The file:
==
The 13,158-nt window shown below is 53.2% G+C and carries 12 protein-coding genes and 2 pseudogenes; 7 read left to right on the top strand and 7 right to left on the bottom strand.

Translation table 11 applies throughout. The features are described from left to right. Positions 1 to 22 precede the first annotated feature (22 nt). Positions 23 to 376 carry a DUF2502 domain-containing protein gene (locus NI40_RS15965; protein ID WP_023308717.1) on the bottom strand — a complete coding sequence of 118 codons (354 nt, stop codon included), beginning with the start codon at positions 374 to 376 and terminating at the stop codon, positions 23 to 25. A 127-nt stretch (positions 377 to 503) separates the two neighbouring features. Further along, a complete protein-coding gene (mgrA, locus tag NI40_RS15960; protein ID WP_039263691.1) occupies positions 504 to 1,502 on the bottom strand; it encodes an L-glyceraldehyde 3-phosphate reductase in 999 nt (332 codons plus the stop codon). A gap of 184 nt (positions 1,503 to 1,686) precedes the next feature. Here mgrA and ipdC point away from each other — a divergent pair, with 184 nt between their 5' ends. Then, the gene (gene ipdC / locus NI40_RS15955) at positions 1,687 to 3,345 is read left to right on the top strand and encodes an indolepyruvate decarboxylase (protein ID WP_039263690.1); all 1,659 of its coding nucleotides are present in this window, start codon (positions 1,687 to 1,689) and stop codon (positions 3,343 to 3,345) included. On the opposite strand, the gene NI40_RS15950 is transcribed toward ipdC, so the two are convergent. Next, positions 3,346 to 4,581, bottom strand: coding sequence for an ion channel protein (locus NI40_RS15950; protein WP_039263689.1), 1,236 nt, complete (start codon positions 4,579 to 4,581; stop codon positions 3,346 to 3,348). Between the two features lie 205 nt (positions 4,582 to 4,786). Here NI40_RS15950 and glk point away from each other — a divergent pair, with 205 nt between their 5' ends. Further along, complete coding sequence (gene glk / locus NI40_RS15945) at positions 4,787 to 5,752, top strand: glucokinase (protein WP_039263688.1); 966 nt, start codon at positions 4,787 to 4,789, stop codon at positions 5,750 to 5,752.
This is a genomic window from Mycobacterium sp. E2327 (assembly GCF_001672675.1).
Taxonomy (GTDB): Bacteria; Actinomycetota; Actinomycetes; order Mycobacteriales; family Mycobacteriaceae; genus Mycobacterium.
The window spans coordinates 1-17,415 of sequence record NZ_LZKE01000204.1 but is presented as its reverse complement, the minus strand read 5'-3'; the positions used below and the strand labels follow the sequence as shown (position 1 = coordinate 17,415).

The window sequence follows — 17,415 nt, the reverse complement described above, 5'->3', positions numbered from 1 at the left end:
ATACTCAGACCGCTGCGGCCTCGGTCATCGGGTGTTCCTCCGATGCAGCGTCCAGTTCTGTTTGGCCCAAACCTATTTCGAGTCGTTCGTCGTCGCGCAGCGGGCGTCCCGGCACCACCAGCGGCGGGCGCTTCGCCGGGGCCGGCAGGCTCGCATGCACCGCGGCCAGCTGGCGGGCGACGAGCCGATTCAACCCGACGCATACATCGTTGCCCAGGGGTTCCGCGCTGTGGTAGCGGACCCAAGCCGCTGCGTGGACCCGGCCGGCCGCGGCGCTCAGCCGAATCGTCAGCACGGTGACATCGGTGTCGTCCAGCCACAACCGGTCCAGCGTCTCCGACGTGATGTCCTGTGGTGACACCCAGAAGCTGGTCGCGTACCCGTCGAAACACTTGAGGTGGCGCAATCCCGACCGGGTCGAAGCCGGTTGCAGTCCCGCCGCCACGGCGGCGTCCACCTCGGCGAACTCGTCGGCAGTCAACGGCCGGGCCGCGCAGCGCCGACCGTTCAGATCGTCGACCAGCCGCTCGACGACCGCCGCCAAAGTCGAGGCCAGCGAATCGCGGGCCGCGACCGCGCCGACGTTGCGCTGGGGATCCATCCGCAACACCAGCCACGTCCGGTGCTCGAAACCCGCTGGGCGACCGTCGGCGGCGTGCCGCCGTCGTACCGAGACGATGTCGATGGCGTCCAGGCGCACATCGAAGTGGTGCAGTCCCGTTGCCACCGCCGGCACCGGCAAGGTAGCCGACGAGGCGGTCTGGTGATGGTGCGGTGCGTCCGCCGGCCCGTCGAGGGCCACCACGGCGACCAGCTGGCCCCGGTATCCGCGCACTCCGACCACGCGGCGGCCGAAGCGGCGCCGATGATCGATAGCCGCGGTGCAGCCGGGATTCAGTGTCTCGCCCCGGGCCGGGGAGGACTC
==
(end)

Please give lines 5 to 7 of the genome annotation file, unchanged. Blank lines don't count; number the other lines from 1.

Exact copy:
The window spans coordinates 1-17,415 of sequence record NZ_LZKE01000204.1 but is presented as its reverse complement, the minus strand read 5'-3'; the positions used below and the strand labels follow the sequence as shown (position 1 = coordinate 17,415).

The window sequence follows — 17,415 nt, the reverse complement described above, 5'->3', positions numbered from 1 at the left end:
ATACTCAGACCGCTGCGGCCTCGGTCATCGGGTGTTCCTCCGATGCAGCGTCCAGTTCTGTTTGGCCCAAACCTATTTCGAGTCGTTCGTCGTCGCGCAGCGGGCGTCCCGGCACCACCAGCGGCGGGCGCTTCGCCGGGGCCGGCAGGCTCGCATGCACCGCGGCCAGCTGGCGGGCGACGAGCCGATTCAACCCGACGCATACATCGTTGCCCAGGGGTTCCGCGCTGTGGTAGCGGACCCAAGCCGCTGCGTGGACCCGGCCGGCCGCGGCGCTCAGCCGAATCGTCAGCACGGTGACATCGGTGTCGTCCAGCCACAACCGGTCCAGCGTCTCCGACGTGATGTCCTGTGGTGACACCCAGAAGCTGGTCGCGTACCCGTCGAAACACTTGAGGTGGCGCAATCCCGACCGGGTCGAAGCCGGTTGCAGTCCCGCCGCCACGGCGGCGTCCACCTCGGCGAACTCGTCGGCAGTCAACGGCCGGGCCGCGCAGCGCCGACCGTTCAGATCGTCGACCAGCCGCTCGACGACCGCCGCCAAAGTCGAGGCCAGCGAATCGCGGGCCGCGACCGCGCCGACGTTGCGCTGGGGATCCATCCGCAACACCAGCCACGTCCGGTGCTCGAAACCCGCTGGGCGACCGTCGGCGGCGTGCCGCCGTCGTACCGAGACGATGTCGATGGCGTCCAGGCGCACATCGAAGTGGTGCAGTCCCGTTGCCACCGCCGGCACCGGCAAGGTAGCCGACGAGGCGGTCTGGTGATGGTGCGGTGCGTCCGCCGGCCCGTCGAGGGCCACCACGGCGACCAGCTGGCCCCGGTATCCGCGCACTCCGACCACGCGGCGGCCGAAGCGGCGCCGATGATCGATAGCCGCGGTGCAGCCGGGATTCAGTGTCTCGCCCCGGGCCGGGGAGGACTC